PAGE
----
Monday, April 3, 2017

Harvest Monday - April 3, 2017

Longer days and warmer weather means the overwintered veggies are going through their final growth spurts.
Merlo Nero Spinach
I cut down all the Merlo Nero Spinach which looked good even though it was bolting.

Syrian Medieval Card
The Syrian Medieval chard is also bolting so I cut most of it. That photo doesn't do the pile of chard justice, it weighed in at 5.7 pounds! 1.5 pounds of it is going into a chard and rice gratin. I blanched the rest of the leafy parts and froze it in portions. The stalks await some inspiration.

Gustus Brussels Sprouts
It was also time to start cutting down the Brussels sprouts. The 4 Gustus plants were the first to go.

Pea Shoots and Fava Leaves
I cut a good amount of pea shoots from the plants that are growing in the cover crop for the future tomato/pepper bed. And then I picked a few fava leaves as well. I just realized that I didn't photograph the first harvest of Robin Hood fava beans. We enjoyed those first favas sauteed with some shallots and a mix of pea shoots and fava leaves piled on top of toast with ricotta all drenched with some homemade chicken broth. That is comfort food to me.

Pink Plume Celery
All the celery is bolting now. You can see a flower stalk at the top of the photo. The celery is still quite tasty though and even the young flower stalks are tender enough to slice up and enjoy.

Gladiator Parsnips
The parsnips were putting on some new leafy growth so I figured that the flower stalks would be close behind. That's the final harvest of all the remaining roots.

Nelson Carrots
All the carrots need to be pulled also. There's some funky looking roots in the mix but they still taste great. There still some carrots left in the garden so I'll have more to show next week.

Bolero and Nelson Carrots

Batavia Broccoli
The overwintered Calabrese broccoli hit the compost bin this weekend but the winter planted Batavia broccoli is putting out some great side shoots.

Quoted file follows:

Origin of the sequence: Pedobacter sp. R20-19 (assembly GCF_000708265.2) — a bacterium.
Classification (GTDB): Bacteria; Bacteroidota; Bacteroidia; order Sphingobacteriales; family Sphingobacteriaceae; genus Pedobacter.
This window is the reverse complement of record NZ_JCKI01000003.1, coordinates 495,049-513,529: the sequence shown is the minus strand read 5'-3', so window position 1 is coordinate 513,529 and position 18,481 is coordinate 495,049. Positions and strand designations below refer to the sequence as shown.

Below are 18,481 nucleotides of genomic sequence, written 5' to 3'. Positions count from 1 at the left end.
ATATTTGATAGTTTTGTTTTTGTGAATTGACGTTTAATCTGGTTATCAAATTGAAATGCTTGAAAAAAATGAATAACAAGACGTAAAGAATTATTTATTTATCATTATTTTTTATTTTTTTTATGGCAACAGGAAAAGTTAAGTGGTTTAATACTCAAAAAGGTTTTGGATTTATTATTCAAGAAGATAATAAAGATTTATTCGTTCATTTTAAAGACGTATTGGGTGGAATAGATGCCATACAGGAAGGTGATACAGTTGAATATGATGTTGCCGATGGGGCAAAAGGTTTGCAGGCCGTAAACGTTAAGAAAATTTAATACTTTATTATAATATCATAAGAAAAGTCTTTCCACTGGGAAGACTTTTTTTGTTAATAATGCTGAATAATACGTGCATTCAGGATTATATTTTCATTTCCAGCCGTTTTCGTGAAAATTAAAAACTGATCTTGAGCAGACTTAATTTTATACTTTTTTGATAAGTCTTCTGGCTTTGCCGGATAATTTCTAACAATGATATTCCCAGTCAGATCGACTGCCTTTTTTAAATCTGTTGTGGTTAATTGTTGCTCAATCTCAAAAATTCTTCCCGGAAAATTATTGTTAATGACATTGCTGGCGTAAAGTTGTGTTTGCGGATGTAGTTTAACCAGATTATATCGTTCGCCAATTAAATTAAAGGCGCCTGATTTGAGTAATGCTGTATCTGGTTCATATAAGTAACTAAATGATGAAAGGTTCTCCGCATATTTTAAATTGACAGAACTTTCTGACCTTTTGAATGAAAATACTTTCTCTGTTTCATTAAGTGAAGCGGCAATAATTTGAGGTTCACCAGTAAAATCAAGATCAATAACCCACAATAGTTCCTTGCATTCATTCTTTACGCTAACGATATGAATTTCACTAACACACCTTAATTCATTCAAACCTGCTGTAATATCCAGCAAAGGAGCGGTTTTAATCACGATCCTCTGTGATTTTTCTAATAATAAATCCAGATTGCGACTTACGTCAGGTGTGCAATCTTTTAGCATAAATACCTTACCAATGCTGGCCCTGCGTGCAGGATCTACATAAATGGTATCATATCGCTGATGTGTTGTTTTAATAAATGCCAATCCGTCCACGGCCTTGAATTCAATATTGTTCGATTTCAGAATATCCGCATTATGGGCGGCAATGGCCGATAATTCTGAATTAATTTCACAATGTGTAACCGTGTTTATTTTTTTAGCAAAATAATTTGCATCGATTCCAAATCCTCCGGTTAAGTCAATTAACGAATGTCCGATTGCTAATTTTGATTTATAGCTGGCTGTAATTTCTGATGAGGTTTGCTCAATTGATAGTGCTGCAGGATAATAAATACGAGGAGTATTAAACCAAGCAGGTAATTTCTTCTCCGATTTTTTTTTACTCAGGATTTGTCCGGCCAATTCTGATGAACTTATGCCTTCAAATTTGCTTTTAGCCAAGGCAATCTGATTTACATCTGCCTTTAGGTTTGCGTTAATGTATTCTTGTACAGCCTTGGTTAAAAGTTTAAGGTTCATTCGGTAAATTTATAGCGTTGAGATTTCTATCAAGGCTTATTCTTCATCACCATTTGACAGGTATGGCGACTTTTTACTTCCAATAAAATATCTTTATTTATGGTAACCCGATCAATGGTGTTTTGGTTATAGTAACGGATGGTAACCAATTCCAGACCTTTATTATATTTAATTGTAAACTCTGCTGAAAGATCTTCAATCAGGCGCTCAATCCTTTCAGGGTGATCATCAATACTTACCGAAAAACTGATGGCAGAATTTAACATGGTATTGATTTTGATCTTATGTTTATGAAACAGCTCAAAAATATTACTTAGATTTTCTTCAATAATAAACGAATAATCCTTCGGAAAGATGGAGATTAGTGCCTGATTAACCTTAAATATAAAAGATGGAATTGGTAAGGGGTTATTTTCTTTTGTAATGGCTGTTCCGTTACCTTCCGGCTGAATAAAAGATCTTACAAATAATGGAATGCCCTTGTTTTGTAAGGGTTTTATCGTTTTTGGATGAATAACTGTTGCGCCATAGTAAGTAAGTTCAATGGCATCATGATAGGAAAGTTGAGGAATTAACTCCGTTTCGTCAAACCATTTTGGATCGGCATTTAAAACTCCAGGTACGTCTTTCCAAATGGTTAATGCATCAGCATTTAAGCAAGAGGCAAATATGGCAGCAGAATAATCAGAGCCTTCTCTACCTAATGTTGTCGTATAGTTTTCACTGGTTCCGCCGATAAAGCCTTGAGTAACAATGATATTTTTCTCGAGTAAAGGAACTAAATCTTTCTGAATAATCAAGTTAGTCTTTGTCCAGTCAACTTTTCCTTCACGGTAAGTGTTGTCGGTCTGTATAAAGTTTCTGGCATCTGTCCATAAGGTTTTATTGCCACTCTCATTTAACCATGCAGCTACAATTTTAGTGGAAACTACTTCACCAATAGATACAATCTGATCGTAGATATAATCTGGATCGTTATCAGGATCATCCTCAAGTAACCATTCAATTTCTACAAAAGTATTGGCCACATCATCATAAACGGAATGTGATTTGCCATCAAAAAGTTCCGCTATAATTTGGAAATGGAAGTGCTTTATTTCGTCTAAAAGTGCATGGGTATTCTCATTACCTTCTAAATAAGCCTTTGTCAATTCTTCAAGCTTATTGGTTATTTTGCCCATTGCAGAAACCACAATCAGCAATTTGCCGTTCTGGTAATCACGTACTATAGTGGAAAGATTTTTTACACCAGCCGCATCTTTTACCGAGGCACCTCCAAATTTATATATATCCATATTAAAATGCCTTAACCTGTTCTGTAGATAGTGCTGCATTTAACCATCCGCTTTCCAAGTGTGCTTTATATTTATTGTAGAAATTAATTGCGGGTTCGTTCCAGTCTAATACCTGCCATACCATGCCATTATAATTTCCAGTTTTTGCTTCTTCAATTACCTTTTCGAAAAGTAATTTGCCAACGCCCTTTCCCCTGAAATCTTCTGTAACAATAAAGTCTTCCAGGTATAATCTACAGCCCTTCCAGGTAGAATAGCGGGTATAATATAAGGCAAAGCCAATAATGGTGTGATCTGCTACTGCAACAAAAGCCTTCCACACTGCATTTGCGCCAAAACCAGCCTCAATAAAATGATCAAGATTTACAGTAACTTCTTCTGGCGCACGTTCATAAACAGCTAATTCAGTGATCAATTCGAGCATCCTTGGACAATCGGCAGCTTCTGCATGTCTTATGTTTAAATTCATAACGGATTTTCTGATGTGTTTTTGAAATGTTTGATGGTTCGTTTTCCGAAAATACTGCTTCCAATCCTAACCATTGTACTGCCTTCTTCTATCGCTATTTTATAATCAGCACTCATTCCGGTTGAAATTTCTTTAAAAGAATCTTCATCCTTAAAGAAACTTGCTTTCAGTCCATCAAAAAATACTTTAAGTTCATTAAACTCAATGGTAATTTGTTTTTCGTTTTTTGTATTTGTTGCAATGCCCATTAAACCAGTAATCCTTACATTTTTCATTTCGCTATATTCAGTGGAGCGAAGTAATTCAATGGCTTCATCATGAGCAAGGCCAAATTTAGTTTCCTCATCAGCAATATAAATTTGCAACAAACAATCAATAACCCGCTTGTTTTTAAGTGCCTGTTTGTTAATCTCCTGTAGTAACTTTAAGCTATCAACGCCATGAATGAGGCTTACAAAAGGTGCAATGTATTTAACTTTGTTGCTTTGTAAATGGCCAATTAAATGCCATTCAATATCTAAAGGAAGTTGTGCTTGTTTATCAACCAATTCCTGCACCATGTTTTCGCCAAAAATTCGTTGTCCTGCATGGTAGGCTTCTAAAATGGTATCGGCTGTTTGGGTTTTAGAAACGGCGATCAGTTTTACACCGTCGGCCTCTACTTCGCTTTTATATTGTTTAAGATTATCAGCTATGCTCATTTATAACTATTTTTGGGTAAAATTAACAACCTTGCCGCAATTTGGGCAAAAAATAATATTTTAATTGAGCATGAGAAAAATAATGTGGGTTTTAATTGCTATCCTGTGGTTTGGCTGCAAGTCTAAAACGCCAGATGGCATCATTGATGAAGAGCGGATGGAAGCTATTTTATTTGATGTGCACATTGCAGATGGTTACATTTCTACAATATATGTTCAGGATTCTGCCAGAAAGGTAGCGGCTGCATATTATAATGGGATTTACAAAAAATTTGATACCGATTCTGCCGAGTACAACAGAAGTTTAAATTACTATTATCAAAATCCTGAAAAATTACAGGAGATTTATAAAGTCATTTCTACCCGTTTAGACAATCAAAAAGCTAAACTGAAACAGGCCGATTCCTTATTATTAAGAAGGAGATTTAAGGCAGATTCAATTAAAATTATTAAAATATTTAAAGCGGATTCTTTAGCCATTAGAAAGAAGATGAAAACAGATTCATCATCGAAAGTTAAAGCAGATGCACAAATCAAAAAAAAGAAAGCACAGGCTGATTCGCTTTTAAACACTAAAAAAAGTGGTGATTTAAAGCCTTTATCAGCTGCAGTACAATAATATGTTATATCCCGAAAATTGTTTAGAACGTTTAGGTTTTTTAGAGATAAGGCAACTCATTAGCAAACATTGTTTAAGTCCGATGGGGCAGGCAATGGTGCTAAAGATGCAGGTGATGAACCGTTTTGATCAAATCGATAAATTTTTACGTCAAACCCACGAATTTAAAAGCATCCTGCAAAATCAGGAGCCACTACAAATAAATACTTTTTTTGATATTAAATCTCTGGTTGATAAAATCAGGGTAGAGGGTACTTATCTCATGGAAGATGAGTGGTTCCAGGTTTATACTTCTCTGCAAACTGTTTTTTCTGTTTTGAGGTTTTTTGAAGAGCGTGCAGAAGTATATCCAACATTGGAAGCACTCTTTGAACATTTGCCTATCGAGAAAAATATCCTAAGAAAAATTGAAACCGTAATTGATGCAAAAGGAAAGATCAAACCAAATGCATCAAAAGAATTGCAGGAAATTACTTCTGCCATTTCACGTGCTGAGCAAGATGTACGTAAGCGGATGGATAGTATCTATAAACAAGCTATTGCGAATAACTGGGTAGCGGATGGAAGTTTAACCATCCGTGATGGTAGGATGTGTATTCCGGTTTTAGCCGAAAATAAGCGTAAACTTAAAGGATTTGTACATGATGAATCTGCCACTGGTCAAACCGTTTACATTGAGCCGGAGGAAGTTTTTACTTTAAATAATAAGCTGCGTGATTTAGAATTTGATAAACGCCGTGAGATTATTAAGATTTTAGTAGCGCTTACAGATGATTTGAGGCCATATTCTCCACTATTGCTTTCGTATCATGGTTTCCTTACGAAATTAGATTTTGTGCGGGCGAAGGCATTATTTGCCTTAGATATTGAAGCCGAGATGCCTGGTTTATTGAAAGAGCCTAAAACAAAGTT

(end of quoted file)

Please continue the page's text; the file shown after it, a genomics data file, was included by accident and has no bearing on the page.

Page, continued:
Harvest Monday is hosted by Dave on his blog Our Happy Acres, head on over there to see what other garden bloggers have been harvesting lately.


  1. Some of those sprouts look like mini cabbages! Chard is so productive, I wish I could learn to like the taste of it. The pea shoots sound yummy though.

    1. The tops of the plants are just like mini cabbages. I think I'll shred them to make a slaw.

  2. Good idea about eating fava leaves. I've got them growing all around my garden plus love the beans. Do you use chard stems? Recipes always say to discard but seems like such a waste, especially when you've got rainbow chard!

    1. I usually used the stems. I chop them up and saute them until they are tender and then add the leaves and whatever other seasonings I feel like using. The stems make a great gratin all by themselves with cream, eggs, cheese, and a breadcrumb topping.

  3. Lovely harvests. Chard can get huge so I'm not surprised those leaves weighed as much as they did. I didn't realize that you could eat fava leaves. Can you eat them raw or do they require cooking?

    1. The very young fava leaves are very good raw used in a salad alone or with other salad greens. They're also great cooked, wilted like spinach or again, mixed with other greens.

  4. Those carrots still look very clean and pest free.

  5. Ahhh... you are really Broccoli master. The spinach is really interesting.

  6. I'm happy for you that your trail by Brussels sprouts in nearly ended.


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